Seven years in, Pope Francis has given the church an education in dialogue

Pope Francis embraces a boy as he arrives at a park to hear confessions in Rio de Janeiro July 26. The pope showed the world on his first international trip that his forte as a communicator is the simple, seemingly artless action that resonates powerfull y in context. (CNS photo/L'Osservatore Romano) 

Matt Malone, S.J., is traveling.

Less than three months after Pope Francis was elected, he held an audience at the Vatican with 9,000 students, parents, teachers and alums from Jesuit schools in Italy and Albania. The pope was set to speak on the theme of Jesuit education, and his audience had gathered, as per papal protocol, to listen respectfully.

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“I prepared this address for you,” the pope began, “but it is five pages long! Somewhat boring. Let’s do something else.” Applause erupted.

“I will briefly summarize it,” he continued, “and then it will be possible for a few of you to ask a question and we can have a little dialogue. Do we like this idea or not?”

Becoming a church that is mature enough to engage in authentic dialogue—that is the goal.

Another assenting applause filled the hall. The event organizers were taken aback and understandably apprehensive about what to do. Off stage, they quietly rallied some of the students as the pope spent the next five minutes summarizing the main points of his text. When he finished, he opened the floor to any questions the students and teachers might have. “I’m ready,” he said disarmingly.

The next 30 minutes witnessed a truly genuine and lively back-and-forth between students of various ages, educators and Francis. One student acknowledged his doubts about faith and asked the pope to offer some advice. Another student asked why he had renounced the luxuries of the papacy, opting instead to live in the Vatican guesthouse, drive a small car and even take the bus. One bold, young girl asked him directly if he even wanted to be pope! The audience burst into laughter.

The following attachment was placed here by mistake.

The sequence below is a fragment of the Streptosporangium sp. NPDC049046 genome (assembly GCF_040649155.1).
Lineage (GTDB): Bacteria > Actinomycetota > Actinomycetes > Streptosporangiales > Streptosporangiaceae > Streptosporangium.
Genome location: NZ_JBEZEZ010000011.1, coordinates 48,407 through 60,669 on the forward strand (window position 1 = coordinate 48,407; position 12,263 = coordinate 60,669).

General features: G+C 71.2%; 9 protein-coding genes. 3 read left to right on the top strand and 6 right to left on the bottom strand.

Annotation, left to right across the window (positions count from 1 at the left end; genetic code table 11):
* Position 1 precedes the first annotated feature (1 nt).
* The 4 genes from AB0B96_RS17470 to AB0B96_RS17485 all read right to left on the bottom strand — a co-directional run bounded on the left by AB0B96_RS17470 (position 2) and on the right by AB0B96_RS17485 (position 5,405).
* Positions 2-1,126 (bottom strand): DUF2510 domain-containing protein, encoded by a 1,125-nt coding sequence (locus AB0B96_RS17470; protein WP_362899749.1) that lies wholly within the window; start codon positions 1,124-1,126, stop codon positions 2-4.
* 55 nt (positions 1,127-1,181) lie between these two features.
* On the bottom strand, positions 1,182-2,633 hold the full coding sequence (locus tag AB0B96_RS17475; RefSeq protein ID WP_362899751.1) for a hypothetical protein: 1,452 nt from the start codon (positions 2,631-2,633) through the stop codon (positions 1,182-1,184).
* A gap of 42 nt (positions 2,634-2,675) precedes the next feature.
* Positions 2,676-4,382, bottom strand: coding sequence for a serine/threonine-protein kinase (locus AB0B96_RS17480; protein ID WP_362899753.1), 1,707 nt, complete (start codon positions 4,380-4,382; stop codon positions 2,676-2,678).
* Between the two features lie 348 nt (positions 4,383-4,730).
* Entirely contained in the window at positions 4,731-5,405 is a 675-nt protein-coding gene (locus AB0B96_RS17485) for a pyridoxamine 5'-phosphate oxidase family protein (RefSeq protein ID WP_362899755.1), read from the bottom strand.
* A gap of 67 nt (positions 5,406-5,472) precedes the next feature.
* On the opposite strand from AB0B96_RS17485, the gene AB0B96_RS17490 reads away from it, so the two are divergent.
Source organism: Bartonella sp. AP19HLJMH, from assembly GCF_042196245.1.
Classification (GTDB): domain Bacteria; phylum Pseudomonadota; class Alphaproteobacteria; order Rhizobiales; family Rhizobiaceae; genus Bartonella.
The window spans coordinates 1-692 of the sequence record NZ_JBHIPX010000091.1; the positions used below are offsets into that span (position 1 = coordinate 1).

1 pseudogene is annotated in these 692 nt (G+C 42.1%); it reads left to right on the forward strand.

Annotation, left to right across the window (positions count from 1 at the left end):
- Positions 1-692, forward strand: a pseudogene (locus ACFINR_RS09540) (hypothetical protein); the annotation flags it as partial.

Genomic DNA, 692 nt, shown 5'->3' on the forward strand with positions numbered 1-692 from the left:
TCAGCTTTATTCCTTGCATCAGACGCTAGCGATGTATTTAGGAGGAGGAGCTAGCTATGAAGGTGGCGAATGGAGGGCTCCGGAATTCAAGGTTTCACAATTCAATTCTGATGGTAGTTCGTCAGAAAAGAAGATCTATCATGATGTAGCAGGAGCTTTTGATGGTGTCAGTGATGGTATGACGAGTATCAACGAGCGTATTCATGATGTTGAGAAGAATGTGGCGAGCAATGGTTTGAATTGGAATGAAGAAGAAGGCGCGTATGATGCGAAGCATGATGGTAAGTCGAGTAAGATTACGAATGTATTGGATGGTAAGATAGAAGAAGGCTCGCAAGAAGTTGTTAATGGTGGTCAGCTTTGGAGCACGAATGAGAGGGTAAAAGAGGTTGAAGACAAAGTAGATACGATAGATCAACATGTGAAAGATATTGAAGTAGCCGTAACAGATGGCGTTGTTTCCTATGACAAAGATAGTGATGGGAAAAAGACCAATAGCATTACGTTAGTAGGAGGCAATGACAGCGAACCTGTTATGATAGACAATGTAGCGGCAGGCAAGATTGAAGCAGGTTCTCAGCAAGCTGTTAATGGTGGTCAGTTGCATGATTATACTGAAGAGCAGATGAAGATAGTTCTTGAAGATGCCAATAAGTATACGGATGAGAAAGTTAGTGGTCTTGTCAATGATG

March 13, 2020, marks the seventh anniversary of the election of Pope Francis. With his election came a sudden and dramatic shift in access to the pope, and a flood of endearing and illuminating encounters like the one experienced by those young students.

Early on, everyone was awestruck, especially Catholics. Vatican commentators chalked it up to the pope’s simpler style and spontaneous personality. Some Catholics were fearful that such openness and unpredictability exposed the papacy to irreparable damage.

Francis, aware of his responsibility to lead by example, engages in the dialogues he facilitates.

What became clear over these past seven years is Francis’ unrelenting commitment to creating opportunities for open and mutual encounters between him and others. The notion of Francis setting aside his prepared text in order to initiate a dialogue with an audience was novel in 2013. Today it is almost to be expected.

It would be a mistake, however, to think that Francis creates these opportunities spontaneously. Some Catholics may think him mad, but there is a method in his madness. Paradoxically, by facilitating these highly intentional encounters Francis ensures the conditions for a truly open and free exchange of ideas and opinions. Becoming a church that is mature enough to engage in authentic dialogue—that is the goal.

To pursue that goal effectively, Francis knows he cannot merely facilitate opportunities for dialogue. The church, the bishops, individual Catholics and even the pope must learn how to dialogue. Francis, aware of his responsibility to lead by example, engages in the dialogues he facilitates.

About six weeks after that audience with the young students, Francis visited Rio de Janeiro, Brazil, to celebrate World Youth Day. It was a massive media event, Francis’ first international trip as pope. The journalists accompanying him were eager to debrief aboard the plane back to Rome. They prepared questions to submit, as per papal protocol. Francis refused to see the questions in advance. Instead, he engaged with the journalists and made it clear that everyone was free to ask any question. A veteran Vatican journalist who was on the plane later divulged, “We were sitting there, really and truly, with our mouths hanging open.”

What will blossom from these dialogues is uncertain when they begin. On that historic flight, when asked about an alleged gay lobby in the Vatican, Francis uttered his most famous unscripted remark to date, asking, “If someone is gay and is searching for the Lord and has good will, then who am I to judge him?” That statement liberated and consoled countless individuals; it provoked consternation and outrage in others. A space for dialogue was opened.

From the beginning of his pontificate, Francis has methodically offered the church an education in facilitating and participating in authentic dialogue. Engaging in such dialogue may not change the beliefs or opinions of a person. But it may change the person. A wall of suspicion may begin to crumble. A lighthearted moment may quell anxiety. A point of commonality may emerge. Seven years into this pontificate, Catholics may ask themselves, how have they tried to facilitate and participate in authentic dialogue, without fear, in search of the truth?

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